If you have a lot of clutter you need to remove, consider renting a dumpster, for around $530 to help get it out more efficiently.

resolutions for your homeMoney Saving Tip

If you have a lot of items in good condition, consider calling a local thrift shop or community center. Often, you can donate items for a tax deduction and some places will also haul it away for free.

Give Your Kitchen a Mini-Makeover

The kitchen is where many people spend the bulk of their time at home. If your kitchen is looking a little worn or outdated, this can mean that you won’t be comfortable, organized, or happy. A quick mini-makeover can solve a lot of those issues. Consider repainting walls and cabinets to brighten the space, and replace any of the following if they are too worn – appliances, countertops, or flooring. Invest in some new kitchen organizing equipment, and you can have a more functional and better-equipped kitchen for under $2,000.

resolutions fro your homeMoney Saving Tip

Paint the walls and cabinets in your kitchen yourself to save the painter’s fee.

Put Radiant Heat Flooring in Your Bathroom

There’s nothing worse that stepping from a warm shower onto a cold tile floor. So, why not install new radiant heat flooring in your bathroom to make the room more comfortable on cold days?

Radiant heat electric floor mats are fast and easy to install. A mat sized to the average bathroom costs only about $200, plus tile and installation. The flooring you install in the bathroom is also ideally suited to this type of heat, making it a great way to add comfort and style at the same time.

resolutions for your homeMoney Saving Tip

Don’t install the mat all the way to the edges of the room. Shrink it down so it covers only those areas you’ll be standing on to save the difference.

Add Insulation

If there’s one home improvement you take on this year, make it adding insulation to your home. Many homes are underinsulated using more energy than they should. Adding insulation can recoup you as much as 108% at time of resale, and costs only about $400 on average, while lowering your bills and making you more comfortable at the same time, making this a great investment in any home.

Money Saving Tip

Install non-fiberglass roll or batt insulation yourself in the attic to save on fees.

Install a Backup Generator

With the many natural disasters that have hit the country this year, many homeowners are making resolutions to protect themselves in the future. One way you can do so is to install a backup generator for your home.

Generators will help you maintain power in the event of a disaster, bringing much-needed peace of mind. The average generator costs about $12,000, and can recoup about 54% at time of resale.

Money Saving Tip

Talk to your energy provider; many propane and gas companies will provide a discount to existing customers.

Improve Your Home in the New Year

There are countless projects you can take on this year. If you’re wondering where to begin, consider starting with these five projects to get your year off to a good start, making your home more comfortable and better organized.

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How to Optimize Storage in Your Bathroom Vanity

optimize storage

By Yanic Simard, Houzz

When it comes to bathroom organization, the vanity is most often the workhorse storage solution. But there are many options to consider when choosing a new vanity — or organizing the interior of the one you already have. The following are some of my favorite ways to get your vanity looking and working beautifully, from the inside out.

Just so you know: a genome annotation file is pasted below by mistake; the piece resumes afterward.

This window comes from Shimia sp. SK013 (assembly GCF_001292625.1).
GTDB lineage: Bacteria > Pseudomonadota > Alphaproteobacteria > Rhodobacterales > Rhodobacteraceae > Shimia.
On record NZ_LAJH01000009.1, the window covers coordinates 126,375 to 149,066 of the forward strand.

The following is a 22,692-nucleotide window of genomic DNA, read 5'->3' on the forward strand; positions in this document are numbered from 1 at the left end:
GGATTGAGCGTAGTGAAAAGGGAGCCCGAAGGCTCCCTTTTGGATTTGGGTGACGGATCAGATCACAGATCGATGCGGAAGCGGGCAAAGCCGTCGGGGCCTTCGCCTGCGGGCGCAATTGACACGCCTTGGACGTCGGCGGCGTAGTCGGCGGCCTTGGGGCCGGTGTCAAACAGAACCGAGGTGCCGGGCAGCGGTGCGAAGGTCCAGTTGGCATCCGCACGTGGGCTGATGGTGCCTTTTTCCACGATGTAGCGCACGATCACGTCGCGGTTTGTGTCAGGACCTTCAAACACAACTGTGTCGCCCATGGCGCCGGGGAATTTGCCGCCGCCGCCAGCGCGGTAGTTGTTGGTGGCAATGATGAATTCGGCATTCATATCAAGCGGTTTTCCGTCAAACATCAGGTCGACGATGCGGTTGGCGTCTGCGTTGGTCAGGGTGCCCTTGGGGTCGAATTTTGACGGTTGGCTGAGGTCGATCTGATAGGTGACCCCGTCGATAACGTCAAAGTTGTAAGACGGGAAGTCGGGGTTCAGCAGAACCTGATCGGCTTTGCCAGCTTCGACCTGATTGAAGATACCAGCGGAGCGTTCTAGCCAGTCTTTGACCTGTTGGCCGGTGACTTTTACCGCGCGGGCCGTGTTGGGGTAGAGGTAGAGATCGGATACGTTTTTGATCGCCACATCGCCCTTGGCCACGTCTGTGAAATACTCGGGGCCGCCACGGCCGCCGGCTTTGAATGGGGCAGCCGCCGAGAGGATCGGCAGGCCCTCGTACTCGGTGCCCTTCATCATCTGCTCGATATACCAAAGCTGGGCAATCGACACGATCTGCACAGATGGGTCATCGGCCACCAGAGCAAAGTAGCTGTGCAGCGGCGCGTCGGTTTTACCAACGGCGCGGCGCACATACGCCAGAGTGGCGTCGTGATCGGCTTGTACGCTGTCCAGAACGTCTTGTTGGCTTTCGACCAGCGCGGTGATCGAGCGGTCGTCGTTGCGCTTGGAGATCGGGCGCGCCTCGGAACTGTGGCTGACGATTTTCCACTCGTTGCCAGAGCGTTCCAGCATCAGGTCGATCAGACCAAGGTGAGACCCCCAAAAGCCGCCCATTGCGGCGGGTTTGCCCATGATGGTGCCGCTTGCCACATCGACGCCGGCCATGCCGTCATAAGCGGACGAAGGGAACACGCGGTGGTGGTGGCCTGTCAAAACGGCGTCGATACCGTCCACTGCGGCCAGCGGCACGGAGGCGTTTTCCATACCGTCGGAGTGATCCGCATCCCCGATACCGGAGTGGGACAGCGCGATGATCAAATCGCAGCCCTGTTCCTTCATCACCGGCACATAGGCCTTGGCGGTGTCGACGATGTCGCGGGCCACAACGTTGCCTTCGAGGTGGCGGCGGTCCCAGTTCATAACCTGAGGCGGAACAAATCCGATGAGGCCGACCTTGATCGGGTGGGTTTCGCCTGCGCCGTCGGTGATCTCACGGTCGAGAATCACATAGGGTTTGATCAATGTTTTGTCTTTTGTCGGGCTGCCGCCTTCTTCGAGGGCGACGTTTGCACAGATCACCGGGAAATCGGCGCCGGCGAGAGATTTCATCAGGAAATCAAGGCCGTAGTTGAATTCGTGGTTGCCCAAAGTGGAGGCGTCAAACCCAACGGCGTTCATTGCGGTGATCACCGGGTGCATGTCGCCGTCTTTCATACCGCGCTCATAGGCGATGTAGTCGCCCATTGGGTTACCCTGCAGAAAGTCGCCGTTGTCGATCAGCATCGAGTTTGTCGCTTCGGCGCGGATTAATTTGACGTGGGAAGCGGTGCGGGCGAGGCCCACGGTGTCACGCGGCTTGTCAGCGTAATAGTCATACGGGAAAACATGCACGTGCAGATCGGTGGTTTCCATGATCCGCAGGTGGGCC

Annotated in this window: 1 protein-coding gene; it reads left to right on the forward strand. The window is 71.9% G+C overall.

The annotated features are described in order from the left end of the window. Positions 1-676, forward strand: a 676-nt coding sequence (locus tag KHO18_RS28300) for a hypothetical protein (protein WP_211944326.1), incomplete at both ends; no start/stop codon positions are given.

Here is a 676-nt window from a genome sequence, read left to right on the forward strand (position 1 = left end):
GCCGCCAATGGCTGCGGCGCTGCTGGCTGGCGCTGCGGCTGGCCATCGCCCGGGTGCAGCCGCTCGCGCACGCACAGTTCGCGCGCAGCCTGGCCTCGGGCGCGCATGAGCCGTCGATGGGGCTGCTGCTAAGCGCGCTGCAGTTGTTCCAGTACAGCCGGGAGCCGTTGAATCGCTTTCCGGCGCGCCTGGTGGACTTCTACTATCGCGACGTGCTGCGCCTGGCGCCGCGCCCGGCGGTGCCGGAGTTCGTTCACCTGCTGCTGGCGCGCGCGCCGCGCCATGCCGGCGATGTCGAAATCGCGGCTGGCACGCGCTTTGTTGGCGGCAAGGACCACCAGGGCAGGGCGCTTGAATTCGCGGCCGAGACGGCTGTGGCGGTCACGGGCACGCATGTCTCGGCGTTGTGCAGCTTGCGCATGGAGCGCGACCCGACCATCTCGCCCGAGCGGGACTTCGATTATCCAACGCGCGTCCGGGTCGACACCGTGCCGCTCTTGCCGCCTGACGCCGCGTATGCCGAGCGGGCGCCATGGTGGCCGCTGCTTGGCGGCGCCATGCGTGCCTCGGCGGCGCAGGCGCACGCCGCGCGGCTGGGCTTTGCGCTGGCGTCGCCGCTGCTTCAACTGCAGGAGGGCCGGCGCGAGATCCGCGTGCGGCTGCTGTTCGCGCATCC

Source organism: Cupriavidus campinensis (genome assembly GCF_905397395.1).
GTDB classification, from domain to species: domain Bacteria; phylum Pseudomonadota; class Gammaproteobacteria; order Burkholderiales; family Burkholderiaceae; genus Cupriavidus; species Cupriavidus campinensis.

1. Open shelves.

Keeping stacked towels on open shelves is a common design feature for several reasons.

Drummonds Bathrooms, original photo on Houzz

As this open, airy sink stand reveals, the sink itself takes up a lot of space under the counter, and then the piping for the sink takes up a bit more. This limits the area that can be used for drawers.

Usually, a false drawer front or fixed slab covers the sink itself. This is especially an issue when two sinks eat up most or all of the top third to top half of the unit.

Using an open shelf in the middle or lower section then gives you flexibility to tuck towels and baskets around the plumbing to maximize available space.

Plus, open shelves can be a very attractive look, because it gives a vanity a lighter appearance. When using a dark, weighty wood or stone, having a visual break in the middle adds some airiness to the whole room.

Open shelves are not necessarily used only under a sink, though. They can break up a vanity pleasingly in other ways.

In a small bath with a single-sink vanity, positioning the sink off to one side is a practical solution to allow a larger usable area of open counter on the other side.

You can use this trick to take a premade vanity box and extend it to fit your wall by adding floating shelves next to it and then finishing the whole thing with a single top.

Plumbers Supply Co, original photo on Houzz

2. Simple doored cabinets.

Another option to maximize the use of space under and around piping is to use a standard doored cabinet with open shelves inside. And there are little ways you can enhance the usefulness of such cabinets too.

Notice how the one pictured here includes pullouts within the cabinet. These pullouts can then house baskets or loose items, whichever you prefer, to fit in many objects or a few large pieces. The fact that they roll out will make seeing and reaching for pieces stashed in the back easier.

Kelly Brewer Interior Design, original photo on Houzz

3. Shaped, shallow drawers.

A third option for working around the sink is to use every inch of space with a drawer that is sized or shaped to avoid hitting the sink and piping. A drawer like the one shown here with a notch in it will wrap around the pipe so the entire depth can be used beside it.